The deal came less than two weeks before the limit on US government debt was due to be reached.
Senators in the United States have voted to temporarily extend the country’s debt ceiling, less than two weeks before it was due to be reached.
Disagreements over the ceiling – the limit on how much the government can borrow – are not new in US politics.
But the ongoing row between Republicans and Democrats has caused jitters in the financial markets.
There were fears that the US would default on its national debt, with catastrophic global implications.
The Senate, the upper chamber of Congress, decided on Thursday by a vote of 50-48 to extend the debt ceiling until early December. The bill will now be sent to the House of Representatives for approval before it can be sent to President Biden for his signature.
The temporary measure raises the US debt ceiling to $480 billion (£352 billion).
The vote was held hours after Senate Majority leader Chuck Schumer, a Democrat, announced that a deal had been reached.
The announcement came after what Schumer’s Republican counterpart Mitch McConnell said were negotiations “in good faith” that had continued through the night.
The agreement comes less than two weeks before 18 October, the day the US Treasury Secretary Janet Yellen warned was the deadline to prevent the first ever US default. The House Majority leader, Steny Hoyer, said that vote in the House of Representatives will be held on Tuesday.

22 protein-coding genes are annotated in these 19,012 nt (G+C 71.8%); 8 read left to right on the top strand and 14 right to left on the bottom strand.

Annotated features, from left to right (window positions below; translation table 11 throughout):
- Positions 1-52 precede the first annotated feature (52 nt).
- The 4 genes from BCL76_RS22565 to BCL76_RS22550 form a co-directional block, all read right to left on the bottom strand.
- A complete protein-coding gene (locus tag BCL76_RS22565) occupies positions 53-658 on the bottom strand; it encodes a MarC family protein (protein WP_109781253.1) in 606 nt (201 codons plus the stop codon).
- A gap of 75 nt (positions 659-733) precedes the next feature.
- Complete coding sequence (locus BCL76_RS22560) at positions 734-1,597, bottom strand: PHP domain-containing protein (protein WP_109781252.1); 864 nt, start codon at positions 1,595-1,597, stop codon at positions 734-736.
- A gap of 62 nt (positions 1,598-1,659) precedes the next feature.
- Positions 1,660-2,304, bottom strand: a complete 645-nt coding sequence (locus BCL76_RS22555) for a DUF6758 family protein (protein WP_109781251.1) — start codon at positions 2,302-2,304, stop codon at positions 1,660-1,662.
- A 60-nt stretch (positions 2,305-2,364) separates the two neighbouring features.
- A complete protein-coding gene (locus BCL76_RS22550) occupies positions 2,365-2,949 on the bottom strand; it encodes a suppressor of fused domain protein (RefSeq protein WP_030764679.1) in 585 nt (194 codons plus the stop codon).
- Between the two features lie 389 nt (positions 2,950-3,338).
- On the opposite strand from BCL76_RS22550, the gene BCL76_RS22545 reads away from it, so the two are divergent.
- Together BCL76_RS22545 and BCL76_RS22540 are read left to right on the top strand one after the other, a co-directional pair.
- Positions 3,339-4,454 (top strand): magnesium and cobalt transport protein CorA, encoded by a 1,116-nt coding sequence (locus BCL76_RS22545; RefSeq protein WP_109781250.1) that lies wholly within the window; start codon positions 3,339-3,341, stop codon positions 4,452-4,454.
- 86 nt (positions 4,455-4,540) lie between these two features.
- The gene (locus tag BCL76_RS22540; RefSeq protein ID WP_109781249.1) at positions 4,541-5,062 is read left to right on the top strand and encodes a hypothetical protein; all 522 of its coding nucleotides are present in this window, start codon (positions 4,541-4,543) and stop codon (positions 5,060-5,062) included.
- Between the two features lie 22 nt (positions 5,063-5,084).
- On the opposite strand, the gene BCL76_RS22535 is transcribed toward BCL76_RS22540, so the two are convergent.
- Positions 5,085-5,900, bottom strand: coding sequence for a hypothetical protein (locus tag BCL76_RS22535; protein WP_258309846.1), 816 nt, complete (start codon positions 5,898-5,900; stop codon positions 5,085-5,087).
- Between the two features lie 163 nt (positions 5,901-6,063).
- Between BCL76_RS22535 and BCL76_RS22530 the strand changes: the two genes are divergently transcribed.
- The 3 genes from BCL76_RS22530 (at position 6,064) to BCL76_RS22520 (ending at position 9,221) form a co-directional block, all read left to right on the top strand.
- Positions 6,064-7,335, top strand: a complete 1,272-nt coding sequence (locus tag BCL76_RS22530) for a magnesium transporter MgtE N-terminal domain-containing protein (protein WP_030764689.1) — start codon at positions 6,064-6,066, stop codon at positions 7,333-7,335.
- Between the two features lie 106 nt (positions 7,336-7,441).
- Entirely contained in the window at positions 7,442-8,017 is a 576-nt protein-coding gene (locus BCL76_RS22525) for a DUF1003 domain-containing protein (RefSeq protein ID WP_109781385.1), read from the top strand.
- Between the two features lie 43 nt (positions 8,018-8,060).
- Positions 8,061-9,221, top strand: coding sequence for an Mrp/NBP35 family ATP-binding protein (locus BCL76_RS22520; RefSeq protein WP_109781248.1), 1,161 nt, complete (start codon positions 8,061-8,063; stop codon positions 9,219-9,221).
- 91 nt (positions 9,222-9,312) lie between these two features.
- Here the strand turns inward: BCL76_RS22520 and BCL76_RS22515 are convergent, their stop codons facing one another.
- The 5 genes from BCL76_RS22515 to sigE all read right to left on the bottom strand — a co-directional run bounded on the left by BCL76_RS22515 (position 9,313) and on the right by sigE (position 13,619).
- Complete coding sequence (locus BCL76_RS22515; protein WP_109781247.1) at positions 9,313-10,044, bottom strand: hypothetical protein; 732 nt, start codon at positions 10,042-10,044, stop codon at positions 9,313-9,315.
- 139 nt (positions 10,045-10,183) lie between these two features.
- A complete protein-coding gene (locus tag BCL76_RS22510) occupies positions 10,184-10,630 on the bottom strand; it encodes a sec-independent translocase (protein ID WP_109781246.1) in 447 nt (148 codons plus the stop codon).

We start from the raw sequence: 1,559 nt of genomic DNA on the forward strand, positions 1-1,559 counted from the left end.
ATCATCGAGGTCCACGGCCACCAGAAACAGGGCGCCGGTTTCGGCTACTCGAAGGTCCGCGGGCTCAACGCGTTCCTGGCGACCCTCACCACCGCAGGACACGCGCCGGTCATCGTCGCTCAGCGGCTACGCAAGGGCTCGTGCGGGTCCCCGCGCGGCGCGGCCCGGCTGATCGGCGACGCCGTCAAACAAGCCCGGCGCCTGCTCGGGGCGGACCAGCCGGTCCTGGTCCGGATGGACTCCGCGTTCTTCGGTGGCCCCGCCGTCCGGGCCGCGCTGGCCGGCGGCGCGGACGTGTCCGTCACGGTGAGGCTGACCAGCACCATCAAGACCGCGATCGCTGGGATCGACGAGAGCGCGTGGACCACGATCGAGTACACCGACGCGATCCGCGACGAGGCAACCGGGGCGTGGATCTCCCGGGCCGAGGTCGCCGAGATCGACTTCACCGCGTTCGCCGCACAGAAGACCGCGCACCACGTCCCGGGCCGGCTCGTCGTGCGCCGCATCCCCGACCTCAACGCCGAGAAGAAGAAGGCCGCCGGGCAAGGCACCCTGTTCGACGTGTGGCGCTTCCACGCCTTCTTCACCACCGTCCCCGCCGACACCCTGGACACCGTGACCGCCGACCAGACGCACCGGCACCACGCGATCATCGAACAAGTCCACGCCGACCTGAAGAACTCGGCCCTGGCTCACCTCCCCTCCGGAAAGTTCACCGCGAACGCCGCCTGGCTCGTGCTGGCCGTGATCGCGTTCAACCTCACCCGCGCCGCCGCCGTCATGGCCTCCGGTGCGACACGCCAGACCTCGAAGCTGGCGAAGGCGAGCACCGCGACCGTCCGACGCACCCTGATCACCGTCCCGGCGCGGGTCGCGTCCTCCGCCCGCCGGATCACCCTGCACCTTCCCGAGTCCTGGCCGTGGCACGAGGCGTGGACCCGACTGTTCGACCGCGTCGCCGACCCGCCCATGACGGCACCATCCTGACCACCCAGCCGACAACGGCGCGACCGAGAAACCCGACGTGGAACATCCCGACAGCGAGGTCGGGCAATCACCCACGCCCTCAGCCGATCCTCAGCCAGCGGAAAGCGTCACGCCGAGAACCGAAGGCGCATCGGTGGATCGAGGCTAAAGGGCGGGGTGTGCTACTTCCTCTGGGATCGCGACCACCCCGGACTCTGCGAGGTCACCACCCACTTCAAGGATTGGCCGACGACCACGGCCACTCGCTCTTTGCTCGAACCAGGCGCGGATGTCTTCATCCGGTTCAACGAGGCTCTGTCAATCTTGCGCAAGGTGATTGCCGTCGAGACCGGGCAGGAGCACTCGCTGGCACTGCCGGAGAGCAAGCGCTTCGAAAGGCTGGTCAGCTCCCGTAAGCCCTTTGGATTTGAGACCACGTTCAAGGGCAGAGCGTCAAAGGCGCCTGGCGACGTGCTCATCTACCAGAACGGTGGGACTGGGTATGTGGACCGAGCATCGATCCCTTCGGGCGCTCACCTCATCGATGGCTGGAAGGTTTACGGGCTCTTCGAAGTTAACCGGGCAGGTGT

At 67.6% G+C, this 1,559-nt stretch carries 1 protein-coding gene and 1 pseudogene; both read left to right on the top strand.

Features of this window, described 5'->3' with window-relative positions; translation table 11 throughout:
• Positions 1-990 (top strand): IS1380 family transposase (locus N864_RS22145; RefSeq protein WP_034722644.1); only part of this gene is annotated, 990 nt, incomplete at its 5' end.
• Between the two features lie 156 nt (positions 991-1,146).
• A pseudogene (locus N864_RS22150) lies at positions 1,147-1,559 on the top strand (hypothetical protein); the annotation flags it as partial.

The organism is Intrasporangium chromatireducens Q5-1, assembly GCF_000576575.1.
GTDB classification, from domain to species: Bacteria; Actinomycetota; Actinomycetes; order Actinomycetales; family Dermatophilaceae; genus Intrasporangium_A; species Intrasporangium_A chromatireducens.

US lawmakers will still have to address this issue near the new December deadline to avert a default.
If the US defaulted on debts analysts say it would severely hurt the country’s credit rating, plunge the global financial system into turmoil, and possibly lead to a self-inflicted recession.
Speaking after the vote Mr Schumer said Republicans had “played a dangerous and risky partisan game”. He added that “what is needed now is a long-term solution so we don’t go through this risky drama every few months”.
Meanwhile, several senior Republicans have attacked Mr McConnell’s decision to strike a deal with Mr Schumer. South Carolina Senator Lindsey Graham called the move “a complete capitulation”.
The US government spends more money than it collects in taxes, so it borrows to make up for the shortfall.
Borrowing is done via the US Treasury, through the issuing of bonds. US government bonds are seen as among the world’s safest and most reliable investments.
In 1939, Congress established an aggregate limit or “ceiling” on how much debt the government can accumulate.
The ceiling has been lifted on more than 100 occasions to allow the government to borrow more. Congress often acts on it in a bipartisan manner and it is rarely the subject of a political standoff.
But some Republicans have voiced frustration around new spending proposals that Democrats are trying to push through without Republican support.
Democrats have pointed out that raising the debt ceiling is about paying off existing obligations rather than paying for new ones, and that President Joe Biden’s policies have only contributed to 3% of existing debts.